The Deltan could feel Corey’s hostile gaze each time he stopped to gander inside each storage locker, but when he looked around, Corey went go back to what he was doing, pretending not to notice.

“You know, I thought we hit it off real well back on Uvalde.” Damon rummaged through a storage locker. “I mean…my saving your life and all.”

Corey continued with his project until Damon closed the locker and stepped up beside him. “What would you like to hear?”

“Well…thanks would be a start.”

“Fine. Thanks.” Corey stood with a fully assembled assault weapon, and Damon craned his neck to get a better look.

“Is that what I think it is? I didn’t think you Paldaareans knew anything about heavy artillery. What is it?”

“A TEH assault cannon.”

“Another of your brother’s little innovations?”

“And it’s not for sale.”

Damon held out a hand to Corey. “Mind if I take a look?” Corey placed the weapon into Damon’s hand. “What’s the range and accuracy?”

Surprisingly, the weapon was light, and Damon was impressed. He stood positioning the stock against his shoulder, sighting over the ammunition chambers, and then lowering it.

“Two thousand yards, pinpoint,” Corey said, “depending on the person.”

“And the firepower?” Damon went over the weapon with all the precision of an ordinance master.

“Two tri-nitrocine explosive heads, each with nearly ten times the power of your disrupter set for overload.”

“So, what do you plan to do with it?”

“It might come in handy on Delta.”

Damon’s inspection came to an abrupt halt, and with a frown, he thrust it back into Corey’s hands. “Forget it. This is strictly a rescue, not a search-and-destroy mission.”

“You’ve missed the point,” Corey said, “We may need it to even the odds.”

“Our odds will be better without it,” Damon replied as Corey walked to a storage locker and stowed the weapon inside along with the ammunition. “Where we’re going, we don’t want to bring anything down on our heads.”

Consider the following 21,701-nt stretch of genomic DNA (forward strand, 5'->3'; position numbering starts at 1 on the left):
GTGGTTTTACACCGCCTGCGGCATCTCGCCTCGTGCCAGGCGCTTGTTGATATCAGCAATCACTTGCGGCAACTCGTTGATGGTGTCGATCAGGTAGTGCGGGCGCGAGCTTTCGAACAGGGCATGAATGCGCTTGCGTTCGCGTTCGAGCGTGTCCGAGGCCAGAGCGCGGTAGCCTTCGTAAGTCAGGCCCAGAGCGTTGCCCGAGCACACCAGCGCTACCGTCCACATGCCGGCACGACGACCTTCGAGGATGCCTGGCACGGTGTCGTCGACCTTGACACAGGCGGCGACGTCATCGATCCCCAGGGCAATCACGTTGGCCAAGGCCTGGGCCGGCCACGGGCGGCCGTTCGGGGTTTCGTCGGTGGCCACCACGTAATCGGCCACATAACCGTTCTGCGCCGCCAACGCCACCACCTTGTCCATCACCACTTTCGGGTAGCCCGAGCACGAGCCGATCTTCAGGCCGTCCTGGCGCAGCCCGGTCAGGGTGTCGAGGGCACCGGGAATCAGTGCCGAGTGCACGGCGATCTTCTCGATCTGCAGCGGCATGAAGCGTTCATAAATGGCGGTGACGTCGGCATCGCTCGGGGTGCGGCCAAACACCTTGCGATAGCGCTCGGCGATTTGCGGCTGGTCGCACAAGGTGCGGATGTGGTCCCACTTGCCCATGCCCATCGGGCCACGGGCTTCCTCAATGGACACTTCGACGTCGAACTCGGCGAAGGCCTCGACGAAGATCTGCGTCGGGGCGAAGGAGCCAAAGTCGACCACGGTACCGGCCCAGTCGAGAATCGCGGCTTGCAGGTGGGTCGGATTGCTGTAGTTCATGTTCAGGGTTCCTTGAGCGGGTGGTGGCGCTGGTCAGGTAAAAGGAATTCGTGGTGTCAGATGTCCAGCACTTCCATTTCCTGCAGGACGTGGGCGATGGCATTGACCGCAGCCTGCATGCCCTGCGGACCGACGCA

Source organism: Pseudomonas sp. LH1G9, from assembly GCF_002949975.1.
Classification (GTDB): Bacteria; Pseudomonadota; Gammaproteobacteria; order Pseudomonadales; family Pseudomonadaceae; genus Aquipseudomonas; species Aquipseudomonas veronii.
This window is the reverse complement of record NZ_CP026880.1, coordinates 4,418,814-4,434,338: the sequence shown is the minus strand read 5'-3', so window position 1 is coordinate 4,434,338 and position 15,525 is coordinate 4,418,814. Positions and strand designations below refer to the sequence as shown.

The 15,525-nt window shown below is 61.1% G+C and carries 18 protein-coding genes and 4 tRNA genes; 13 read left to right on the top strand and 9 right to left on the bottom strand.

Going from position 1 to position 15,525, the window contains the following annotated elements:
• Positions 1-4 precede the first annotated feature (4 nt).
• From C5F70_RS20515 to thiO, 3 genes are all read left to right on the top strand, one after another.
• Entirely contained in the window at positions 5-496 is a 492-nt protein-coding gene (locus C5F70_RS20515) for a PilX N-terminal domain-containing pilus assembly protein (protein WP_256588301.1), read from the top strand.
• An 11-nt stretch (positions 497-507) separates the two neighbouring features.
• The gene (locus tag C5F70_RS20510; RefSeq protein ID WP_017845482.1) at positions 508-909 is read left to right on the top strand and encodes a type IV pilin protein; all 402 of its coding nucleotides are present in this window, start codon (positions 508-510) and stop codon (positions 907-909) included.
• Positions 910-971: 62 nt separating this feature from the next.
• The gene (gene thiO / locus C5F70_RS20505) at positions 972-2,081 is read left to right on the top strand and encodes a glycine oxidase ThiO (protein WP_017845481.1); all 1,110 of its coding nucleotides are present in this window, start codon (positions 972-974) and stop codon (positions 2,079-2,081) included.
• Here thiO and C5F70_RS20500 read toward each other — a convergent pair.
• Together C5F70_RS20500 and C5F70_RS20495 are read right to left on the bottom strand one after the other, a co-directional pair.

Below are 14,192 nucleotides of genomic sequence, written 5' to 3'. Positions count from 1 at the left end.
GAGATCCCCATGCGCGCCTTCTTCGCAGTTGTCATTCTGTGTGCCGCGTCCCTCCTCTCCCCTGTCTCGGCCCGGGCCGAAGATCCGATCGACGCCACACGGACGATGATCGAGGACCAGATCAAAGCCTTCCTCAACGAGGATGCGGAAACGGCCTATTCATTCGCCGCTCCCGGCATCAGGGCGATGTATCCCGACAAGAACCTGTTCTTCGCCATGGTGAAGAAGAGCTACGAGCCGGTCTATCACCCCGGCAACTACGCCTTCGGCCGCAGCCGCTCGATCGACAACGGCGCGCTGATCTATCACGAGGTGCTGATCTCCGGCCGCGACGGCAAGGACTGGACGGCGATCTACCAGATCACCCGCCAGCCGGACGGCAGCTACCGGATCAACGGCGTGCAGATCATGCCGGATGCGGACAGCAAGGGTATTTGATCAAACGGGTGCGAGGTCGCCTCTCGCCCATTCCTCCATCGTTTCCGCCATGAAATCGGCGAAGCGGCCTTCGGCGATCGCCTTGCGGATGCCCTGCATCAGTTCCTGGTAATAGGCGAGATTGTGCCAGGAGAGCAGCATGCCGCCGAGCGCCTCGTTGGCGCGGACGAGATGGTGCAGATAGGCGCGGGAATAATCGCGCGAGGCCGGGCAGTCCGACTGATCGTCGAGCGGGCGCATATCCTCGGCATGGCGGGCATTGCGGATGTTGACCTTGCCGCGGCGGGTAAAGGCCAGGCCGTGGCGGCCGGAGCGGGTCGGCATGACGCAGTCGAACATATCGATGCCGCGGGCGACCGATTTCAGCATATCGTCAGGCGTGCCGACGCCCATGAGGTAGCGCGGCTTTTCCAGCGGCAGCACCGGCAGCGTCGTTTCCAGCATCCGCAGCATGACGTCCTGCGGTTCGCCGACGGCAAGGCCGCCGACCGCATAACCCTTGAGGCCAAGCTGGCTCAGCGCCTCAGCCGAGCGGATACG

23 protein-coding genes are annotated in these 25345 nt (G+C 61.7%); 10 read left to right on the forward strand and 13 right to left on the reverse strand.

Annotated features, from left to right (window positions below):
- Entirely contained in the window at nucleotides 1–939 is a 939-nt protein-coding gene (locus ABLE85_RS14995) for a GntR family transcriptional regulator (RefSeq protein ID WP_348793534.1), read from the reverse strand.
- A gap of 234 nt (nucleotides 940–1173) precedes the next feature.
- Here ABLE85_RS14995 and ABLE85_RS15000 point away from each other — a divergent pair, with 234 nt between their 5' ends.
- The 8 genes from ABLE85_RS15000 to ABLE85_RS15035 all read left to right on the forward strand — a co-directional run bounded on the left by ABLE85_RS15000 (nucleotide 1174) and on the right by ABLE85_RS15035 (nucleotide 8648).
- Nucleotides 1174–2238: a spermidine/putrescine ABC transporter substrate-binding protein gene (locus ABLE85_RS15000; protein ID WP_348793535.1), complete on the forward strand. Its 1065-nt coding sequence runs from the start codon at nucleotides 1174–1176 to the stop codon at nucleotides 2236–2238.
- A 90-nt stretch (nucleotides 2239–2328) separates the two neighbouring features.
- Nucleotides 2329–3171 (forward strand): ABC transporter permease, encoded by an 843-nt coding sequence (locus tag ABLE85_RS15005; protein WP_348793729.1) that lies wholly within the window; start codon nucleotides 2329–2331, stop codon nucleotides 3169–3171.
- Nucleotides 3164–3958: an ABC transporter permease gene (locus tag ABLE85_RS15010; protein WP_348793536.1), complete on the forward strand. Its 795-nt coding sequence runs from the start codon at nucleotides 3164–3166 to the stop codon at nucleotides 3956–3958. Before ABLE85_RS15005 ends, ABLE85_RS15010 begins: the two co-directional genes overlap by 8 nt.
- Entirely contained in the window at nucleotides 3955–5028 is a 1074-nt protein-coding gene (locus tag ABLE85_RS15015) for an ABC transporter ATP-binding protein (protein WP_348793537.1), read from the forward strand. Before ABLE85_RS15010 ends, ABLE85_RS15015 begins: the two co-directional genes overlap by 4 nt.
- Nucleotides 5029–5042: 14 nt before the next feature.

“You’ve forgotten who you’re working for,” Corey said as he slammed the locker shut.

“Fine.” Damon threw his hands up. “Go ahead, do things your way. But, you can count me out.”

Damon took his ease in a recliner, and Corey walked over to him and leaned on the arm of the recliner. “You’re bluffing.”

“You’ve got I’d say…about fourteen hours till you find out for sure. In the meantime…” Damon yawned and stretched. “Dowse that light?”

Corey straightened, passing his hand over a tiny beacon. As the light in the compartment faded, Corey settled into his own recliner and looked over at Damon in wonder. Nothing seems to take this man by surprise. One thing was certain, Gyles’ brash behavior couldn’t disguise habits bred by military service. Damon had been an officer once, one who had seen action. From that moment on, Corey resolved to find out who Damon was and where he came from.

After a few minutes of silence, warm waves of slumber purged any other lingering thoughts from Corey’s mind.

j

Aurora shuddered as she entered the lower atmosphere of Delta-Linus. Damon took the navigator’s chair, and watched as Corey brought the ship out of its swift vertical drop and leveled off just above the treetops.

“Trytaan dead ahead, sir,” Alec said to Corey.

Corey looked over his shoulder to Damon. “Where to?”

“There.” Damon pointed. “Three degrees to starboard. There should be an old Sandeep-Tariq temple just beyond that stand of trees. Slow your momentum or you’ll overshoot it. That’s it, there…see it?”

Corey reached for the throttles and began a mental countdown before engaging the breaking thrusters. Aurora hovered a few seconds and then came to rest in a secluded area surrounded by a dense overgrowth of moss and vines. While the engines vented steam, Alec shut down the rest of the systems. Corey whirled around in his chair. “We made it, and they didn’t spot us.”

“They saw us all right. That vertical drop into the atmosphere bought us some time. It’ll be a while before they get a fix on our location.” Damon got up and looked out at the orange-tinted sky. “It’ll be dark in about an hour.” He turned to Corey. “Now, who’s calling the shots?”

j

When the last ray of orange haze left the sky, Corey activated the hatch and turned to Ida as Damon disembarked. Alec stood beside him in the doorway with a coil of climbing cable draped over one shoulder. “Keep an eye on those perimeter sensors,” Corey said to Ida. “If you pick up anything other than this beacon approaching, get Aurora out of here, fast.”

“Yes, sir,” Ida replied, “How long do you expect to be gone?”